As much as I know about the Type 34, I'm forced to continue my education as I discover parts variations and detail changes that were made throughout the car's entire production run. Actually, I've really been blindsided a time or two by changes made during certain model years, particularly during '64, '65 and '66. Regardless of year, the ongoing changes are everywhere and the parts book doesn't go into too much detail about them. These replacement parts tend to be considered continual improvements and direct replacements for the original items. A prime example is this 90MPH speedometer, which was used in production cars until the arrival of the '1500 S' models, and appears to have also been available as an over the counter part until stocks were depleted. It was then superceeded by the 100MPH version. My car was a hulled out shell when I got it, so I was left to discover these finer points of authenticity on my own. I've been aided in this by what I could glean from the Internet, from the workshop manuals and from fellow Type 34 enthusiasts. I was uncertain for quite a long time if the 100MPH unit was correct for my car, but was finally able to confirm that it goes with the 'S' package on the Type 34, thanks to Lee Hedges.
This raises some other questions regarding the date code present on the back of each Type 34 VDO instrument. Where the ink stamped date codes can still be found, the dates are as much as a month or two earlier than the actual build date of the vehicle. I guess this makes sense because the factory would want to have parts on hand and ready to install on the assembly line. The speedometer I acquired was made the same month my car was produced, and that's close enough for authenticity purposes. The original unit for the Nautilus was probably made as early as September of '63 and was calibrated and labeled in KPH, which is correct for a German delivery car. Honestly, I'm not entirely sure of my car's provenance, how it was delivered to the US, and by whom, but it's probably time to get a birth certificate from Volkswagen. I think the US bound tourist delivery cars got a MPH speedometer installed by the factory, even though they were to be initially driven in Europe. I suspect the clear plastic KPH overlays for the speedometer were handed to aid these folks in the MPH to KPH conversion while underway. The 100 MPH speedometer is likely correct for my car because by the time the car arrived in the US months or years after production, it was the only speedometer available for installation from the Volkswagen Parts Counter. I've probably over-thought this--and it really doesn't matter.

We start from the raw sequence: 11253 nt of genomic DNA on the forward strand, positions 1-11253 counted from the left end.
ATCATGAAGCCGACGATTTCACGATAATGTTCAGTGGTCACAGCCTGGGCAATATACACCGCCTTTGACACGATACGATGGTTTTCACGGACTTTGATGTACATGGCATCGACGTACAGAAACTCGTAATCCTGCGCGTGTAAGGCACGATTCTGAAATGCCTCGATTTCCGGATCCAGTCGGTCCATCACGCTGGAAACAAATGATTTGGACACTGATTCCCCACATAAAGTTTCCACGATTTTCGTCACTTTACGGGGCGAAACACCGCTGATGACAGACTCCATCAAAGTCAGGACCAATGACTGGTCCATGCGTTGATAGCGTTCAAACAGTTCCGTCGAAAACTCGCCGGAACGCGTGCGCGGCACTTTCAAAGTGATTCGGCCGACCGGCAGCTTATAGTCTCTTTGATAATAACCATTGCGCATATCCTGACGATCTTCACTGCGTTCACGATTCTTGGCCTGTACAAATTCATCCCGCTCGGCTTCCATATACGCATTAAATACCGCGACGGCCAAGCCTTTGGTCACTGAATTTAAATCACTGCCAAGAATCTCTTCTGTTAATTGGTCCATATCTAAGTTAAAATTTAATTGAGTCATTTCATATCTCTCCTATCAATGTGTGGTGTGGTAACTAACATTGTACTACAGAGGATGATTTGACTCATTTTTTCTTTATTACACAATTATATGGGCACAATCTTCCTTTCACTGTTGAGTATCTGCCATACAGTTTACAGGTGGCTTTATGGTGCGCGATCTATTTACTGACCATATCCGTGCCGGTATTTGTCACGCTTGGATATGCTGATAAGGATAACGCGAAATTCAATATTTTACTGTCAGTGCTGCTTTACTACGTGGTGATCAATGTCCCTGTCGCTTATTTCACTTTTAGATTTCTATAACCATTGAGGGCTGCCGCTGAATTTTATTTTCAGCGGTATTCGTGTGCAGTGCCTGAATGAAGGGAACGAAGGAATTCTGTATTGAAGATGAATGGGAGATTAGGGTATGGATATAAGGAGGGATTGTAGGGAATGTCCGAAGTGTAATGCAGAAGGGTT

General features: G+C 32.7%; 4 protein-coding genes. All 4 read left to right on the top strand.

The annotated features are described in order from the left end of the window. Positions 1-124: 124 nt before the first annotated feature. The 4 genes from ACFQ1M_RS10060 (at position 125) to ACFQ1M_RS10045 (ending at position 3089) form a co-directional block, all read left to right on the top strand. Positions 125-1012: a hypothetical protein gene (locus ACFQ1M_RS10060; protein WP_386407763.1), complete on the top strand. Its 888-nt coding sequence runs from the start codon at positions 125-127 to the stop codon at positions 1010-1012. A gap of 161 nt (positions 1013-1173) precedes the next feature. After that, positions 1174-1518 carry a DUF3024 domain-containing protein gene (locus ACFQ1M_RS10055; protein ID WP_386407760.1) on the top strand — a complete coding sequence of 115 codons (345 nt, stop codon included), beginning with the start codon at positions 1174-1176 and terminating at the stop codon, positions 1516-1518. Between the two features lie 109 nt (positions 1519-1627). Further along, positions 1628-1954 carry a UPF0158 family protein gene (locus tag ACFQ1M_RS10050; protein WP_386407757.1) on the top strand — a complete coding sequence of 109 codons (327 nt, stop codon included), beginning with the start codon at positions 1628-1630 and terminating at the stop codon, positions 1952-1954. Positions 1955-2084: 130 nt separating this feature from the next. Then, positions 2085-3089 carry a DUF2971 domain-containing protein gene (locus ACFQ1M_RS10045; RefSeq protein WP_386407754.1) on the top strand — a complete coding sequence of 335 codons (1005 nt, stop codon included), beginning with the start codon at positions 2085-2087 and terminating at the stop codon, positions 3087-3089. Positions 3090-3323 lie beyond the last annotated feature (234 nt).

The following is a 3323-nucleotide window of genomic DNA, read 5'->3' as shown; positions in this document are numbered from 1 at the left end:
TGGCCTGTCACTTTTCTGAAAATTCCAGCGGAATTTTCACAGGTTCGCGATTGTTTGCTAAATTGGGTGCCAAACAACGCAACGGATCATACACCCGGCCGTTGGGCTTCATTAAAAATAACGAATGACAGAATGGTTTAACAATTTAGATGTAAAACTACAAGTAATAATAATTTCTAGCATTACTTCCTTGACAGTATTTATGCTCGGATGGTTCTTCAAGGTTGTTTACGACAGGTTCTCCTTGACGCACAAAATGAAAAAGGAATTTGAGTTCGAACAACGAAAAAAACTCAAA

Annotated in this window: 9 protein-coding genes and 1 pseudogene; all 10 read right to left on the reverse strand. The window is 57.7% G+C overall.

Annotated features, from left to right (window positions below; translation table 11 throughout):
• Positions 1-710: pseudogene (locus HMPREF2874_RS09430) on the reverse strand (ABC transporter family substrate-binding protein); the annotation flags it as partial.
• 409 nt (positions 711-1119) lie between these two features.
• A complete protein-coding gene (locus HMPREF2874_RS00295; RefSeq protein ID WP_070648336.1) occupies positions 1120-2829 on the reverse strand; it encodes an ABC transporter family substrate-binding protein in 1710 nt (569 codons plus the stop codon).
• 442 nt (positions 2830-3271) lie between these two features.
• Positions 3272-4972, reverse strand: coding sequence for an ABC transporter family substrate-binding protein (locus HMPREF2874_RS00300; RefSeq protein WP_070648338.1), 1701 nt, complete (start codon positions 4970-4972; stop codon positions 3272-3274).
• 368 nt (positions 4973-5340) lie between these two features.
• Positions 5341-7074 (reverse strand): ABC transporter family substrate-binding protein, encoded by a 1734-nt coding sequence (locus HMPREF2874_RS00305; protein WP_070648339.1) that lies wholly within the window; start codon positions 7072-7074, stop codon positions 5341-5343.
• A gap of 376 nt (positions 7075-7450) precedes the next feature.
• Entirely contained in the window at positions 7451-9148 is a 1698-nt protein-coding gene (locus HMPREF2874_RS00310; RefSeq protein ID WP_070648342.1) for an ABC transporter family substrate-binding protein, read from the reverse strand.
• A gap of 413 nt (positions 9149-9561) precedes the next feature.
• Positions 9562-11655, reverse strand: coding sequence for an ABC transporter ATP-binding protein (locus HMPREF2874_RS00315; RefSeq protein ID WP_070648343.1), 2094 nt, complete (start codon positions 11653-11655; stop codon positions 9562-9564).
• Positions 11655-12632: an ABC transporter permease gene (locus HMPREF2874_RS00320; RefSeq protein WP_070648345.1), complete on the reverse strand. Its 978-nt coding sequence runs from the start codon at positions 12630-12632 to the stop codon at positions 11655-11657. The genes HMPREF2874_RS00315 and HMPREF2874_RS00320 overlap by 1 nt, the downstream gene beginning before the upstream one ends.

I'm thinking about having North Hollywood convert a spare clock to a tachometer. For the Nautilus, maybe it would be appropriate to also have a speedometer rebuilt, calibrated and labeled in Knots!